ADHD and S.P.I.N. Cycle

HOW TO AVOID THE S.P.I.N. CYCLE OF ADHD

I often compare the ADHD mind to Niagara Falls, both wonders of gargantuan movement and energy.  The trick to making use of the energy in Niagara Falls, and to doing well in life with ADHD, is building a hydroelectric plant.  You need to hook the energy up to some contraption that can turn it into a useful product.

Whoever makes your diagnosis could say to you what might have been said to someone who lived next to Niagara Falls all her life but never understood how to deal best with a waterfall.  “This waterfall is an insurmountable obstacle if your goal is to paddle.  But, if you will change your plan, I can show you how you can turn this waterfall into something wonderful.  This waterfall can generate enough energy to light up millions of homes.  People will pay you for all that electricity.  You just need to throw away your paddle and build a hydroelectric plant.”

When treatment begins, you are on your way to building that plant.

Treating ADHD may seem as difficult as building a hydroelectric plant—but it can be just as successful.  You need to know some of the major pitfalls.

After an initial burst of improvement at the beginning of treatment of ADHD, there is usually a leveling off.  This may be followed by long, frustrating periods during which the person with ADHD—or the entire family—feels stuck. It’s as if they are simply spinning their wheels instead of making the kind of progress they should be making.  Such spinning happens in people of all ages, but it is especially a problem in older adolescents and adults.  With children, the natural forces of development, coupled with the influence of parents and school, usually prevail and the child progresses.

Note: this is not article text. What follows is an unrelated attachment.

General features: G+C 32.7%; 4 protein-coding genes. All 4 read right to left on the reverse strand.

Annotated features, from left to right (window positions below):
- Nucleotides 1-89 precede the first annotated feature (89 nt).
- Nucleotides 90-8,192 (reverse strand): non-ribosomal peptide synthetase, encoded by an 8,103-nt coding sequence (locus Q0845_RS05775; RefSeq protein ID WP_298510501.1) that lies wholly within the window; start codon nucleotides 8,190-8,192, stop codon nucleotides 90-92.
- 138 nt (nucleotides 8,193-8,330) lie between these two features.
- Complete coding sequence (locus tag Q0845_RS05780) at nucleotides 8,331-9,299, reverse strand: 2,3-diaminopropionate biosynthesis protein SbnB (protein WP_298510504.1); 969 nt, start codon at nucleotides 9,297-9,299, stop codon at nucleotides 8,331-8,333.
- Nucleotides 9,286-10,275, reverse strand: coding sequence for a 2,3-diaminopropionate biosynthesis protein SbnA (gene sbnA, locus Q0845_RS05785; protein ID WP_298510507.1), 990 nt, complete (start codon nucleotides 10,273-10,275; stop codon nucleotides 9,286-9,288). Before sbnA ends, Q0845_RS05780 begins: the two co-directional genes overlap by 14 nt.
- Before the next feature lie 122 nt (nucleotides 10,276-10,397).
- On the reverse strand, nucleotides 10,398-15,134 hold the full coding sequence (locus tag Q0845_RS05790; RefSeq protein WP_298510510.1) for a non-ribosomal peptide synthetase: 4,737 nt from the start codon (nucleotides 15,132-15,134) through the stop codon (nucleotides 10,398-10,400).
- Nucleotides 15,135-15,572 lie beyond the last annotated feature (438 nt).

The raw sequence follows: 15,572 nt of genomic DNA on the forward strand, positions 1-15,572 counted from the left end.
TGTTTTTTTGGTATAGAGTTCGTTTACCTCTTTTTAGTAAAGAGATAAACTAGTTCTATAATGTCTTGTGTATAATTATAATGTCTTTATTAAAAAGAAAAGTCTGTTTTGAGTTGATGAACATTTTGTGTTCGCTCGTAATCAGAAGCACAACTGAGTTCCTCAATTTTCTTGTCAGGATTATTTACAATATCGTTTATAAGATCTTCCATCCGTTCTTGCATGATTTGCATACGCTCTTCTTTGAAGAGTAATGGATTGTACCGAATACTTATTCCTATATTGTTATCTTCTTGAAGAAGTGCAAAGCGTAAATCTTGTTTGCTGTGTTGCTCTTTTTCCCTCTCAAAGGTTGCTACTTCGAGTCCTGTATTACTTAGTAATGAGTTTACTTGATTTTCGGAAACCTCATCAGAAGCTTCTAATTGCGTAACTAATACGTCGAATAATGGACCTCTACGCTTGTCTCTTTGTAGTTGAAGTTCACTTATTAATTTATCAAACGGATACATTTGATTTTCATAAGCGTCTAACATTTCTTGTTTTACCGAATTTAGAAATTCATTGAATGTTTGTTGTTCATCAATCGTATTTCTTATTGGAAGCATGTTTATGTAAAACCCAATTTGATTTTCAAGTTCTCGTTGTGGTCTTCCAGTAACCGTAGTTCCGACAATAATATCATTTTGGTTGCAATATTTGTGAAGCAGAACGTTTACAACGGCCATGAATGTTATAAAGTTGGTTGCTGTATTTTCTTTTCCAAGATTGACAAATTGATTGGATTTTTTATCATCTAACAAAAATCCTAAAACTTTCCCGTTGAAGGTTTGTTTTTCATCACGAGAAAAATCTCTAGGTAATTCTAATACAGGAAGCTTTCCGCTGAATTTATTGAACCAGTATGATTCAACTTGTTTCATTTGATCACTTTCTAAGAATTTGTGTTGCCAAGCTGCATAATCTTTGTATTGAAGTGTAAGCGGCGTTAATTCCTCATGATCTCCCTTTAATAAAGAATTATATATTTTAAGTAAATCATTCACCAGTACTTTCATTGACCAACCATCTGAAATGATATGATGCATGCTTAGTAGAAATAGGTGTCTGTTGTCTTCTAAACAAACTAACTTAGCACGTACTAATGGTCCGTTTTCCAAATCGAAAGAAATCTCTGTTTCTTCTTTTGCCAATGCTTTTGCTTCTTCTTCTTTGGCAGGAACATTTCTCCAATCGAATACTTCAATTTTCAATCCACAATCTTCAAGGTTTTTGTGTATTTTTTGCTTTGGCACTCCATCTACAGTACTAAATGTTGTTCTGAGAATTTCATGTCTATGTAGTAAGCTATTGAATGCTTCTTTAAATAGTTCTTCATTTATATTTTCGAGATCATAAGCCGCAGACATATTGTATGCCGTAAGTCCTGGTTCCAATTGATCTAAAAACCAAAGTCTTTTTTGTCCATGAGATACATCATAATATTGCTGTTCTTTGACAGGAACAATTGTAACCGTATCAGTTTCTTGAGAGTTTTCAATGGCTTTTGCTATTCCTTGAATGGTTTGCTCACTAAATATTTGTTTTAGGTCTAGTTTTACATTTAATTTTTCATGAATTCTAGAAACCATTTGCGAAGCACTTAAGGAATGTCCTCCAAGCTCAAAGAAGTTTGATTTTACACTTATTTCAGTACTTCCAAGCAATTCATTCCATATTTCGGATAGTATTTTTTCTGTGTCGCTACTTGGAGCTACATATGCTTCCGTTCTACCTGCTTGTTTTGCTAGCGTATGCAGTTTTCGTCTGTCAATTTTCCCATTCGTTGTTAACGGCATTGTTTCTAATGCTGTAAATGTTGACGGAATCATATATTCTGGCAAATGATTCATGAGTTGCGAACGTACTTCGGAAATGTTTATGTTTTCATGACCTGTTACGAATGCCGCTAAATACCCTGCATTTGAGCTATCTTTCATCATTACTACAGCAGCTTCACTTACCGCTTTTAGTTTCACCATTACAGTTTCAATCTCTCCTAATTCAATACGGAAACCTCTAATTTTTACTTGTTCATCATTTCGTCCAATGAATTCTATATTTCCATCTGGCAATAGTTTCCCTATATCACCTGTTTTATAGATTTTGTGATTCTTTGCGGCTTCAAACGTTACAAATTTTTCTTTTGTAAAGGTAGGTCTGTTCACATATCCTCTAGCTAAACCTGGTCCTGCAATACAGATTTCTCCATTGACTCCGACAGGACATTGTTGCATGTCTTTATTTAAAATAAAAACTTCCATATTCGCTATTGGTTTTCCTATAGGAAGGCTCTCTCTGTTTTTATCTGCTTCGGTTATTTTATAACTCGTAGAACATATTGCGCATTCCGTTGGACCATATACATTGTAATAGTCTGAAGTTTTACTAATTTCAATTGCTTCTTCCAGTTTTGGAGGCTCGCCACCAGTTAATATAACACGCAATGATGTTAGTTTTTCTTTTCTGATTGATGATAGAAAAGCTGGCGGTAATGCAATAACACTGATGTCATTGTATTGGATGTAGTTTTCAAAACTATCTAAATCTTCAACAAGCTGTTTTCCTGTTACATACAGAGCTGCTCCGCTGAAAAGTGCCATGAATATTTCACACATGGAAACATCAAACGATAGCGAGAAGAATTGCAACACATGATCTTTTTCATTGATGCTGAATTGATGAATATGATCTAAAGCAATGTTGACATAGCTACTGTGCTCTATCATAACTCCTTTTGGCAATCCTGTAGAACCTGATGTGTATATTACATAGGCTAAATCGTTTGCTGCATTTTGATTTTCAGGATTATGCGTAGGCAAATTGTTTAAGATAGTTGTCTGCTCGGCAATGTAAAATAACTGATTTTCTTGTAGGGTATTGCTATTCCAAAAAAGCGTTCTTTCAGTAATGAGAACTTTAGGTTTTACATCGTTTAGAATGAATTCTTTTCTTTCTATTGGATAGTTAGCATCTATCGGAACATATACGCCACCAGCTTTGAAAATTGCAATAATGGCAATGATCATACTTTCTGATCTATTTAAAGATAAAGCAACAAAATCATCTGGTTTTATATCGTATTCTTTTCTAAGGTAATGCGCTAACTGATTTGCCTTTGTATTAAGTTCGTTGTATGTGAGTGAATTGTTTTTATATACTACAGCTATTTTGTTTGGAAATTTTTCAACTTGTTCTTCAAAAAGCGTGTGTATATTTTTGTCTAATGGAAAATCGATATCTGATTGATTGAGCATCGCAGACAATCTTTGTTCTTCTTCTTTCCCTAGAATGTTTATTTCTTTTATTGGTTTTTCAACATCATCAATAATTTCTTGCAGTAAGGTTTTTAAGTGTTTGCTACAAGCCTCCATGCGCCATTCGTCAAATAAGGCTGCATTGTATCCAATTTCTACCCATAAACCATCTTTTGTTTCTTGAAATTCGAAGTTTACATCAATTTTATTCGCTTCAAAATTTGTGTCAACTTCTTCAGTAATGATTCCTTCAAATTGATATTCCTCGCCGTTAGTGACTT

However, when the diagnosis is not made until late adolescence or adulthood, prolonged periods of going nowhere can stultify treatment.  As one woman wrote to me, “I know you know this already, but there are some people who stubbornly resist help, who are caught in patterns too deeply rooted in the subconscious to be freed from.  Sometimes I wonder if I am one of those.  So don’t bet your money on this horse.  Remember, you can’t save everyone, kid.”

I call these periods of being stuck “spinning,” based on an acronym, S.P.I.N.

The term sums up the usual causes of getting stuck:

  • “S” stands for Shame.
  • “P” stands for Pessimism and Negativity.
  • “I” stands for Isolation.
  • “N” stands for No Creative, Productive Outlet.

Getting unstuck often depends on reversing the influence of some or all of the components of SPIN.  You can do this with a therapist, a coach, a spouse, a support group, a friend, a pastor, a relative, or all of the above.

Check back tomorrow for suggestions on how to handle the SHAME associated with ADHD.

If you think you may have ADHD, learn about getting a diagnosis here.

 

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